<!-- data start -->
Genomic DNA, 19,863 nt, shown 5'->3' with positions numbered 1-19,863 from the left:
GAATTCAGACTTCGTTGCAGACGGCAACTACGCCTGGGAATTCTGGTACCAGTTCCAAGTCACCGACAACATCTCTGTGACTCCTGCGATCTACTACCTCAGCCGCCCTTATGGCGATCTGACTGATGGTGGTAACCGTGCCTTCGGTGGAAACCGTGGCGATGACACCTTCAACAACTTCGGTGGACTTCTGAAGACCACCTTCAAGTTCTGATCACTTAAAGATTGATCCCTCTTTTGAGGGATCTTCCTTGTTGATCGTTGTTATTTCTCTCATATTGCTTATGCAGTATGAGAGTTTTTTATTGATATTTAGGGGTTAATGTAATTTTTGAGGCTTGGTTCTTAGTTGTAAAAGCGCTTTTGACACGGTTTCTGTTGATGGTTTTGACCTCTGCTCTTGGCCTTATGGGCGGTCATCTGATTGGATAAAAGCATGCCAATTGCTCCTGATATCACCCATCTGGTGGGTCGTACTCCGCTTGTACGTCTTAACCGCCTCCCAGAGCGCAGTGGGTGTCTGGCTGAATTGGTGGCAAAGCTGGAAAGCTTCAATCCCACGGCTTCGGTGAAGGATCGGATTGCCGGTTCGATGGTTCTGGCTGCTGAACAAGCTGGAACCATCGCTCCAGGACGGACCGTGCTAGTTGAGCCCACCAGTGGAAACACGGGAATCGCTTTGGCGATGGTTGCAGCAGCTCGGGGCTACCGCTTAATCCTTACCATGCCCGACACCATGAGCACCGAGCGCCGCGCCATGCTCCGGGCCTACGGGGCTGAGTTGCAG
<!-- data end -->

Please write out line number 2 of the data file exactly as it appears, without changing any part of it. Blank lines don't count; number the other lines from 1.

GAATTCAGACTTCGTTGCAGACGGCAACTACGCCTGGGAATTCTGGTACCAGTTCCAAGTCACCGACAACATCTCTGTGACTCCTGCGATCTACTACCTCAGCCGCCCTTATGGCGATCTGACTGATGGTGGTAACCGTGCCTTCGGTGGAAACCGTGGCGATGACACCTTCAACAACTTCGGTGGACTTCTGAAGACCACCTTCAAGTTCTGATCACTTAAAGATTGATCCCTCTTTTGAGGGATCTTCCTTGTTGATCGTTGTTATTTCTCTCATATTGCTTATGCAGTATGAGAGTTTTTTATTGATATTTAGGGGTTAATGTAATTTTTGAGGCTTGGTTCTTAGTTGTAAAAGCGCTTTTGACACGGTTTCTGTTGATGGTTTTGACCTCTGCTCTTGGCCTTATGGGCGGTCATCTGATTGGATAAAAGCATGCCAATTGCTCCTGATATCACCCATCTGGTGGGTCGTACTCCGCTTGTACGTCTTAACCGCCTCCCAGAGCGCAGTGGGTGTCTGGCTGAATTGGTGGCAAAGCTGGAAAGCTTCAATCCCACGGCTTCGGTGAAGGATCGGATTGCCGGTTCGATGGTTCTGGCTGCTGAACAAGCTGGAACCATCGCTCCAGGACGGACCGTGCTAGTTGAGCCCACCAGTGGAAACACGGGAATCGCTTTGGCGATGGTTGCAGCAGCTCGGGGCTACCGCTTAATCCTTACCATGCCCGACACCATGAGCACCGAGCGCCGCGCCATGCTCCGGGCCTACGGGGCTGAGTTGCAG